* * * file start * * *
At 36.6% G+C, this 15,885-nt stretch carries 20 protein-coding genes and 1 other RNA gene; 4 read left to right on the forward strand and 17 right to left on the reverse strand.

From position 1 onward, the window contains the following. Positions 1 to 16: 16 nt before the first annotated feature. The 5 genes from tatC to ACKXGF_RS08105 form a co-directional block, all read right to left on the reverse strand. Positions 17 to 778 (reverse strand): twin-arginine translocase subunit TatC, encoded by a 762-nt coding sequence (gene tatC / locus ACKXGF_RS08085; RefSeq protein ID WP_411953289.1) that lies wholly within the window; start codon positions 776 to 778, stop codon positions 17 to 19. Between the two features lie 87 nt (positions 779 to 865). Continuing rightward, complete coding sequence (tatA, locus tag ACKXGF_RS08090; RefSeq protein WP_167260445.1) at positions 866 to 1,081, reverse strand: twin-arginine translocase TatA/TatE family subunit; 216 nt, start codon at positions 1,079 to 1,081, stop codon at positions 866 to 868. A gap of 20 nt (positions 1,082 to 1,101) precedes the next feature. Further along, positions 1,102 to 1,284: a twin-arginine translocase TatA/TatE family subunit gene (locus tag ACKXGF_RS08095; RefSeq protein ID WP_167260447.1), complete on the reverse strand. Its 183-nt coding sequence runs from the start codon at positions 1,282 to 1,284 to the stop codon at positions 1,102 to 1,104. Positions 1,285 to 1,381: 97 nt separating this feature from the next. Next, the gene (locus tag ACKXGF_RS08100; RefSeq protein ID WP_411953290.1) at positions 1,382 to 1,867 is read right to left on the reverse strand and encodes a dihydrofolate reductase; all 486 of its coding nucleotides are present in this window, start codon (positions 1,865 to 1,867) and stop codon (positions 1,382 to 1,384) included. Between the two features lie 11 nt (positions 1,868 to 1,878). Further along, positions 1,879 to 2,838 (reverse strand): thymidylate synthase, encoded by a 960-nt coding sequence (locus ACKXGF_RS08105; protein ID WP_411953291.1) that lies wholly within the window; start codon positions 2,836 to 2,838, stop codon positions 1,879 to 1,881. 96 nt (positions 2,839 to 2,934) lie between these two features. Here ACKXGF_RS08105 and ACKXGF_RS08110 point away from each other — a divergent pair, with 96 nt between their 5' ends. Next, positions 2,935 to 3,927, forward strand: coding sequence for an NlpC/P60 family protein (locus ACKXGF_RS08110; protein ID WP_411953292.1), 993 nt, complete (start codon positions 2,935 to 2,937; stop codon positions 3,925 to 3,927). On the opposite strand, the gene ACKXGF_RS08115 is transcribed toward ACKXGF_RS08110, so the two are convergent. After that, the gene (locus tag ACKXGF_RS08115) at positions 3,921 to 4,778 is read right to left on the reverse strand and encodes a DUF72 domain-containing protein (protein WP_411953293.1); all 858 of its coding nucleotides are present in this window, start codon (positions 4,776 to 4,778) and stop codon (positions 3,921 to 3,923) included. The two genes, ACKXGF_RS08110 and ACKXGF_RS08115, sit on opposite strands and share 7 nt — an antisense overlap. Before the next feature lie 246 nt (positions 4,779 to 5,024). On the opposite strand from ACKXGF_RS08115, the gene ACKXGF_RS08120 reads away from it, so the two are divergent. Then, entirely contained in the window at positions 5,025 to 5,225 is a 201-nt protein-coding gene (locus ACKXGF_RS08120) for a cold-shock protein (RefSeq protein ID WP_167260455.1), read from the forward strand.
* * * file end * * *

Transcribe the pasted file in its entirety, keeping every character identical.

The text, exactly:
At 36.6% G+C, this 15,885-nt stretch carries 20 protein-coding genes and 1 other RNA gene; 4 read left to right on the forward strand and 17 right to left on the reverse strand.

From position 1 onward, the window contains the following. Positions 1 to 16: 16 nt before the first annotated feature. The 5 genes from tatC to ACKXGF_RS08105 form a co-directional block, all read right to left on the reverse strand. Positions 17 to 778 (reverse strand): twin-arginine translocase subunit TatC, encoded by a 762-nt coding sequence (gene tatC / locus ACKXGF_RS08085; RefSeq protein ID WP_411953289.1) that lies wholly within the window; start codon positions 776 to 778, stop codon positions 17 to 19. Between the two features lie 87 nt (positions 779 to 865). Continuing rightward, complete coding sequence (tatA, locus tag ACKXGF_RS08090; RefSeq protein WP_167260445.1) at positions 866 to 1,081, reverse strand: twin-arginine translocase TatA/TatE family subunit; 216 nt, start codon at positions 1,079 to 1,081, stop codon at positions 866 to 868. A gap of 20 nt (positions 1,082 to 1,101) precedes the next feature. Further along, positions 1,102 to 1,284: a twin-arginine translocase TatA/TatE family subunit gene (locus tag ACKXGF_RS08095; RefSeq protein ID WP_167260447.1), complete on the reverse strand. Its 183-nt coding sequence runs from the start codon at positions 1,282 to 1,284 to the stop codon at positions 1,102 to 1,104. Positions 1,285 to 1,381: 97 nt separating this feature from the next. Next, the gene (locus tag ACKXGF_RS08100; RefSeq protein ID WP_411953290.1) at positions 1,382 to 1,867 is read right to left on the reverse strand and encodes a dihydrofolate reductase; all 486 of its coding nucleotides are present in this window, start codon (positions 1,865 to 1,867) and stop codon (positions 1,382 to 1,384) included. Between the two features lie 11 nt (positions 1,868 to 1,878). Further along, positions 1,879 to 2,838 (reverse strand): thymidylate synthase, encoded by a 960-nt coding sequence (locus ACKXGF_RS08105; protein ID WP_411953291.1) that lies wholly within the window; start codon positions 2,836 to 2,838, stop codon positions 1,879 to 1,881. 96 nt (positions 2,839 to 2,934) lie between these two features. Here ACKXGF_RS08105 and ACKXGF_RS08110 point away from each other — a divergent pair, with 96 nt between their 5' ends. Next, positions 2,935 to 3,927, forward strand: coding sequence for an NlpC/P60 family protein (locus ACKXGF_RS08110; protein ID WP_411953292.1), 993 nt, complete (start codon positions 2,935 to 2,937; stop codon positions 3,925 to 3,927). On the opposite strand, the gene ACKXGF_RS08115 is transcribed toward ACKXGF_RS08110, so the two are convergent. After that, the gene (locus tag ACKXGF_RS08115) at positions 3,921 to 4,778 is read right to left on the reverse strand and encodes a DUF72 domain-containing protein (protein WP_411953293.1); all 858 of its coding nucleotides are present in this window, start codon (positions 4,776 to 4,778) and stop codon (positions 3,921 to 3,923) included. The two genes, ACKXGF_RS08110 and ACKXGF_RS08115, sit on opposite strands and share 7 nt — an antisense overlap. Before the next feature lie 246 nt (positions 4,779 to 5,024). On the opposite strand from ACKXGF_RS08115, the gene ACKXGF_RS08120 reads away from it, so the two are divergent. Then, entirely contained in the window at positions 5,025 to 5,225 is a 201-nt protein-coding gene (locus ACKXGF_RS08120) for a cold-shock protein (RefSeq protein ID WP_167260455.1), read from the forward strand.